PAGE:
Longitudinal Study of Child Development conducted by the Universidad del Valle de
Guatemala. The sample consists of children
from the American School of Guatemala.
Children attending this private school came
from families of the highest socioeconomic
levels of the country. The program at the
American School assured each child regular
medical attention, adequate nutrition, an intensive program of exercise and physical
education, progressive academic education
and yearly assessments of physical, and
academic and cognitive status. In light of this
background, we feel justified in describing this
sample as representative of the most affluent
children living in Guatemala.
The data analyzed were the heights, weights,
and skeletal ages of those study participants
born between 1945 and 1965 (inclusive) assessed when each child was 7 years old (7.00 to
7.99 years). Height and weight measurement
techniques and reliabilities were described by
Bogin and MacVean (1978).Skeletal ages were
assessed from hand-wrist radiographs. Exposures and assessments were made following
the protocol of Gruelich and Pyle (1959). One
technician read all the radiographs. Blind testretest readings of the same radiographs indicate a reliability coefficient of 0.89 for this
technician.
Seven years of age was chosen because it afforded the greatest number of children for each
ethnic group and for the secular trend analysis.
I t is an age a t which environmental influences
on growth can be clearly demonstrated (Gold-
stein, 1971), as well as population and ethnic
differences (Eveleth and Tanner, 1976).
The sample numbers 1208 children and was
divided by sex and into three ethnic groups:
American School Guatemalan (ASG), American School European (ASE), and American
School Mixed (ASM). Children are classified
ASE if both parents and all four grandparents
were born in Europe or North America and
have European (not Spanish) surnames.
Children are classified as ASG if both parents
and all four grandparents were born in
Guatemala and have Spanish (not Mayan) surnames. Children classified as ASM are the offspring of marriages between an ASG and an
ASE parent. The few individuals who did not
meet any of these criteria were excluded from
the sample. This genealogical classification is
supported by data from the analysis of ABO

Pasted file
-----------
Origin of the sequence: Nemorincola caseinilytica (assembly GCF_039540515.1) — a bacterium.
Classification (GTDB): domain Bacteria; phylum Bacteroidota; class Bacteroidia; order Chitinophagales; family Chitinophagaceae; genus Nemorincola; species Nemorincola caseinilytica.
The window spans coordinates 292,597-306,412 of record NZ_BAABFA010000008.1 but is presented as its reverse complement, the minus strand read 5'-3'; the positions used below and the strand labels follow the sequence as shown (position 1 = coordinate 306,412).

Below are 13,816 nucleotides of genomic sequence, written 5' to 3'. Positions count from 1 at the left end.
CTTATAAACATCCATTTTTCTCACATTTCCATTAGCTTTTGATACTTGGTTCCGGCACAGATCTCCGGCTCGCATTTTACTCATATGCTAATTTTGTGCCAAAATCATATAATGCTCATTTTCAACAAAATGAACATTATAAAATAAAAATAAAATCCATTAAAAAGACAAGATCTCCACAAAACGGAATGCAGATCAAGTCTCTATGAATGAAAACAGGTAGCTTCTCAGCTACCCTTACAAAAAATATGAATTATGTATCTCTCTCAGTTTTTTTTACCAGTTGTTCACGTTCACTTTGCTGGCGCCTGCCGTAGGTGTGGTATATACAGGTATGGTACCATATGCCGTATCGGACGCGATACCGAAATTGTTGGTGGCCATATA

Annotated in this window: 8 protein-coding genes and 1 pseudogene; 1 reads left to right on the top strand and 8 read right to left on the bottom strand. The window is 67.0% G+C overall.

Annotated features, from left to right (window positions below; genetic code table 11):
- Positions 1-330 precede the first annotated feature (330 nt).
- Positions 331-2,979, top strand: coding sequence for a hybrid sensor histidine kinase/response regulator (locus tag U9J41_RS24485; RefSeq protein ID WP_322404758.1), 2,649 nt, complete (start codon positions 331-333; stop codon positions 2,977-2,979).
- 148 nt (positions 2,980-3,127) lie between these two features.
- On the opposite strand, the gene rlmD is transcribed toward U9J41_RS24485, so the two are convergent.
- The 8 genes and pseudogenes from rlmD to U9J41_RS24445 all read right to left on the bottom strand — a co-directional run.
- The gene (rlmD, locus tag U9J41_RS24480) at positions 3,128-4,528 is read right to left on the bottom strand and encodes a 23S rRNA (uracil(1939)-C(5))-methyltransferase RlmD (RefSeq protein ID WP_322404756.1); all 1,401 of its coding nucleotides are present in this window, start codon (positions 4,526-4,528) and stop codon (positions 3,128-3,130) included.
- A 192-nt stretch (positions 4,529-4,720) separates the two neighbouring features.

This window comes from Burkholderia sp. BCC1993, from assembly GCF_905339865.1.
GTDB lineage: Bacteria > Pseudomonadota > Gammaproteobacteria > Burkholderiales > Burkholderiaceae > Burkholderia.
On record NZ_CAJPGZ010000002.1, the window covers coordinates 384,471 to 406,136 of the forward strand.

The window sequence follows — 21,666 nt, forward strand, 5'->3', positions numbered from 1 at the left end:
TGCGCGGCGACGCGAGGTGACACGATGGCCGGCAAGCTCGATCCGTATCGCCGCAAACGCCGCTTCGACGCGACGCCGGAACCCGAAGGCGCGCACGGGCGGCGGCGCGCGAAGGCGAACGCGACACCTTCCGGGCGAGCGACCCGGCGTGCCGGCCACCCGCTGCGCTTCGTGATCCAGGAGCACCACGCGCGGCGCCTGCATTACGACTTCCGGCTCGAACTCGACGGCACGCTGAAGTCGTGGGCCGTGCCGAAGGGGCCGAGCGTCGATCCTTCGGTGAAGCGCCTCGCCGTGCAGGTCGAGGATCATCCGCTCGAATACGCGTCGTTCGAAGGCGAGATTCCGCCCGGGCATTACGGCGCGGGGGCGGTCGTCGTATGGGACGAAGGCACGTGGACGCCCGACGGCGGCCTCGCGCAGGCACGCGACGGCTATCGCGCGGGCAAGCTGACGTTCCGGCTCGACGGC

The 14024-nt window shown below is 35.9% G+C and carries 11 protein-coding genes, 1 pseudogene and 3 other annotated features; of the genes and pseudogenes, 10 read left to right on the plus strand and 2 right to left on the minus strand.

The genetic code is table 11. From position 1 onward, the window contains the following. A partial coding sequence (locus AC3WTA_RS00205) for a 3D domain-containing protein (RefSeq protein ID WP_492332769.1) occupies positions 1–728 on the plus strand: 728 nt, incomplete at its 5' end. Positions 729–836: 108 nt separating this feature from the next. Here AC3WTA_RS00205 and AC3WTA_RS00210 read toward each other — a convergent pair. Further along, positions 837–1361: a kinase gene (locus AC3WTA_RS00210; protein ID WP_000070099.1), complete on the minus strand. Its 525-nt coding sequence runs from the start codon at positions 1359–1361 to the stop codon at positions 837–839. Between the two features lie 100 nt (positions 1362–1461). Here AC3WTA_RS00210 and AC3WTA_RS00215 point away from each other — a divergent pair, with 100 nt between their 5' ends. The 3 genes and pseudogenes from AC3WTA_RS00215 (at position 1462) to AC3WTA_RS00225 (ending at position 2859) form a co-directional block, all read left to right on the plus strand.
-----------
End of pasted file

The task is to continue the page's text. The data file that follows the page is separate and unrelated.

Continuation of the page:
blood group frequencies; ASG children have
phenotypic frequencies significantly different
from those of ASE children (Johnston et al.,
1973). Ethnic identifications were made after
all heights, weights, and skeletal ages were
recorded. The identifications were based on information parents provided when completing
school registration forms.
RESULTS
The data were first analyzed by a three-way
analysis of variance to test for the main effects
of year of birth, ethnicity, sex, and their interactions. In order to separately compare the
effects of these variables on size and maturity,
the heights of all children were adjusted to
remove the influence of skeletal maturity by
analysis of covariance. Table 1 is a summary of
the results of the three-way ANOVA with
height adjusted for skeletal age. Given in the
table are the F ratios and beta values (betas
may be interpreted as standardized partial
regression coefficients). As can be seen there
are some significant main effects but no interactive effects on each of the size and maturity variables.
The data were further analyzed to describe
the nature of the main effects. Table 2 shows
the descriptive statistics for chronological age,
height, weight, and skeletal age for boys of
each ethnic group for all birth years combined.
Corresponding statistics for the girls are given
in Table 3. Heights were adjusted for skeletal
age by covariance. Analysis of variance and
post-hoc Scheffe tests were used to compare
these means.
There were no significant chronological age
differences. For boys, there was one significant
395
ETHNIC AND SECULAR INFLUENCES ON SIZE AND MATURITY
TABLE 1. Three way analysis of variance on height, weight, and skeletal
age for the effects of year of birth, ethnicity and sex'
Height'
Weight
F
Beta
F
Beta
Main effects df
Year of birth 19
1.68*
0.14
1.74* 0.16
E thnicity
2
13.55** 0.13
2.50
0.06
Sex
1
66.00**
0.20
2.31
0.04
Interactions
No simificant two-wav or three-wav interactions.
Skeletal age
F
1.23
4.27*
39.41**
Beta
0.14
0.08
0.18
'n = 1208
'Heights were adjusted by covariance to statistically remove the effect of skeletal age.
*p < 0.05: **p < 0.001.
TABLE 2. Descriptive statistics for chronological age, height, ueight,
and skeletal age for boys of the Guatemalan (ASG), European (ASE), and
mixed Guatemalan-European (ASM)ethnic groups
Chronological
age (years)
Height (cm)
Weight (kg)
Skeletal age
(years)
ASM
ASE
ASG
n=412
n=171
ii
sd
X
sd
7.51
124.16
25.36
0.28
4.80
3.95
7.47
125.59
25.75
0.29
4.80
4.74
6.93
1.09
6.84
1.19
n=102
ii
sd
7.48 0.32
124.70 4.78